Water: A Source of Health and Hope in Nicaragua
by Rob Bell and El Porvenir Staff
The Hernandez family lives in a one-room brick home in La Pita, Nicaragua. The house has a tile roof and dirt floor. It’s simple, yet clean. In partnership with El Porvenir, the Hernandez family and other members of their community now have water taps just outside their doors and latrines behind their homes.
Victoria Hernandez Diaz can tell you how she used to walk two kilometers every day to get water from a creek—waiting in long lines to draw the water once she got there. The Hernandez family didn’t have a latrine; their latrine was the outdoors. This practice, followed by all the members of their community, contaminated the environment. It led to illness—parasites and diarrhea—not only in the people but also in the animals that the people raised for food. The people knew little about healthy hygiene, so their constant illnesses led to extra family expense: going to the doctor, buying medicine, missing work.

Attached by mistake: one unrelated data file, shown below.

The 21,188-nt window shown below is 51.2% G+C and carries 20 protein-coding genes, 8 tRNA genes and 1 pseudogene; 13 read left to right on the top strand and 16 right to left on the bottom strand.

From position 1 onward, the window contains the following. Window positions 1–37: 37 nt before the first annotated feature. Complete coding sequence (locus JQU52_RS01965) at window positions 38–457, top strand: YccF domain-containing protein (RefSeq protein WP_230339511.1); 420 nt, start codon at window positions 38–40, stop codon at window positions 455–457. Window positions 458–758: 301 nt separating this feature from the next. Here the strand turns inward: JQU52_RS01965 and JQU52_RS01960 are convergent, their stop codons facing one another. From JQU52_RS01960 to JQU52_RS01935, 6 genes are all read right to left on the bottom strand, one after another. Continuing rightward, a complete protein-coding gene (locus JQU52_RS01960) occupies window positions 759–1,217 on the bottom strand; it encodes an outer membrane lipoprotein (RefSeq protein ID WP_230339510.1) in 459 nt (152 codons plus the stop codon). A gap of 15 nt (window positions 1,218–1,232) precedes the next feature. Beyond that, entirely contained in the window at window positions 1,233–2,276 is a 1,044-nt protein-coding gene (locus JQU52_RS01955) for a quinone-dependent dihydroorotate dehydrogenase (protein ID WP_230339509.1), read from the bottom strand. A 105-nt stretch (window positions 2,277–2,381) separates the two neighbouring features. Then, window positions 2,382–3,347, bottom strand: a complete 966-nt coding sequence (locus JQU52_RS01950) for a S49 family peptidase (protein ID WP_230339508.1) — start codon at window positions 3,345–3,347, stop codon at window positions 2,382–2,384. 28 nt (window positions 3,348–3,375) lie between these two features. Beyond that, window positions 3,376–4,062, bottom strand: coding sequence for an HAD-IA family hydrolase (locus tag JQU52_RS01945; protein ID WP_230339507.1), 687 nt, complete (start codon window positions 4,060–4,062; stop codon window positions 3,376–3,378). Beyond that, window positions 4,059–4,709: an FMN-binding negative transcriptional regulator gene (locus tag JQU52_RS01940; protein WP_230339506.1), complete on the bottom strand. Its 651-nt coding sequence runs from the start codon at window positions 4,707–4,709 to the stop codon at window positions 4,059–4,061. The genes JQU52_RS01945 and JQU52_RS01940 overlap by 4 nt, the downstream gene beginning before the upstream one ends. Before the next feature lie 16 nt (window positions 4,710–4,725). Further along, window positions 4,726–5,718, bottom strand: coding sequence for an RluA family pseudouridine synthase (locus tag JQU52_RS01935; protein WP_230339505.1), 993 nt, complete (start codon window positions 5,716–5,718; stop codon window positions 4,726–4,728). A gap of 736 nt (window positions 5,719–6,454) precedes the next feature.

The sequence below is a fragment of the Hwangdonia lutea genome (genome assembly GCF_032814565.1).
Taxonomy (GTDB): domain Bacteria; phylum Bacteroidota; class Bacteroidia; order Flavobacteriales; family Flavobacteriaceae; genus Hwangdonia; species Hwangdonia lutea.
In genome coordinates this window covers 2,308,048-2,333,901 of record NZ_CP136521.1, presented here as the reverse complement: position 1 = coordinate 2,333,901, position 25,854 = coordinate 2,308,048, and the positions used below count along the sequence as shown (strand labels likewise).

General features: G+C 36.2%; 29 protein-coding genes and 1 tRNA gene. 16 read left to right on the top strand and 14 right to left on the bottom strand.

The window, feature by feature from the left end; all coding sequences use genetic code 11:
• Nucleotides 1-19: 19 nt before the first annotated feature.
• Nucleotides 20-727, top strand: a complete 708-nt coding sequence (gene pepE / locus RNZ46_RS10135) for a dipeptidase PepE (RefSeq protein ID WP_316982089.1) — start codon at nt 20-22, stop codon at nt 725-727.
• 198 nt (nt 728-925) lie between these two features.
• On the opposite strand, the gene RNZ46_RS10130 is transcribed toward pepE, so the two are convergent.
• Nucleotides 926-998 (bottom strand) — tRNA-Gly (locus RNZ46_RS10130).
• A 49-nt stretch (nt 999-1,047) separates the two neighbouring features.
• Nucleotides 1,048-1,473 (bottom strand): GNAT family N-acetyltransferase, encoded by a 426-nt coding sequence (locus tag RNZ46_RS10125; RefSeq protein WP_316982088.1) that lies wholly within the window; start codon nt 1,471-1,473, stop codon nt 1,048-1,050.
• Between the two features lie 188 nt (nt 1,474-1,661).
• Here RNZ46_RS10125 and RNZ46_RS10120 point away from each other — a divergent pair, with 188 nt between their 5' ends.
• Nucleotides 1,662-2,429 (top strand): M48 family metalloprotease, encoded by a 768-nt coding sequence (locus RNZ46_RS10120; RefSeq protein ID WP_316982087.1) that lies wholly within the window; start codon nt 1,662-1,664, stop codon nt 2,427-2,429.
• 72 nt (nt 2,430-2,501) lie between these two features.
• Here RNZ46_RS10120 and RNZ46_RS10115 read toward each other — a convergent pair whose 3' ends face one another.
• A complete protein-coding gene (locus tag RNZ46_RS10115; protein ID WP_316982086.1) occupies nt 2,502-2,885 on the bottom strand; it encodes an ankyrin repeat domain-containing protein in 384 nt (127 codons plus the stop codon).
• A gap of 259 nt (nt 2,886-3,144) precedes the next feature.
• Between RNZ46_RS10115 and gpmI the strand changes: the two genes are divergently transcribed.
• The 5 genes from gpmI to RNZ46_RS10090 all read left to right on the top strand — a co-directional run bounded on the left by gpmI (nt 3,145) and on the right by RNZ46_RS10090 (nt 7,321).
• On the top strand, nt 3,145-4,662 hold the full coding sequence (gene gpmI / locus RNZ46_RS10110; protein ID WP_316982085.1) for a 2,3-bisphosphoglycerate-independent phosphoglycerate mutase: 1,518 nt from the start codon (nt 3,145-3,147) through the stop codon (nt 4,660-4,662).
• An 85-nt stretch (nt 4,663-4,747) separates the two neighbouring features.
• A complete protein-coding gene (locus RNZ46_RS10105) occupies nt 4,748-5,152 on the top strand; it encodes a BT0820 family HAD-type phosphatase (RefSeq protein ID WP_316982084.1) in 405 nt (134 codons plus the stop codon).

Many women carried all the water they needed (40 liters a day) in one trip to and from the creek. Carrying this heavy load of water when already debilitated by diarrhea was just too much for them. “I had two miscarriages,” Victoria Hernandez said, “because I had to carry water from far away—one bucket on my head and one on my hip. We didn’t have a latrine. We drank dirty water. We carried it long distances.” she recalled.
Continuing her story, Victoria added, “Drought affected us as well. The creek where we all went for water dried up. That meant we had to drink water from the stream where the horses that had skin disease got sick during that time, and some of them died. The children couldn’t go to class because they had to help carry the water. It took so long that they missed school.”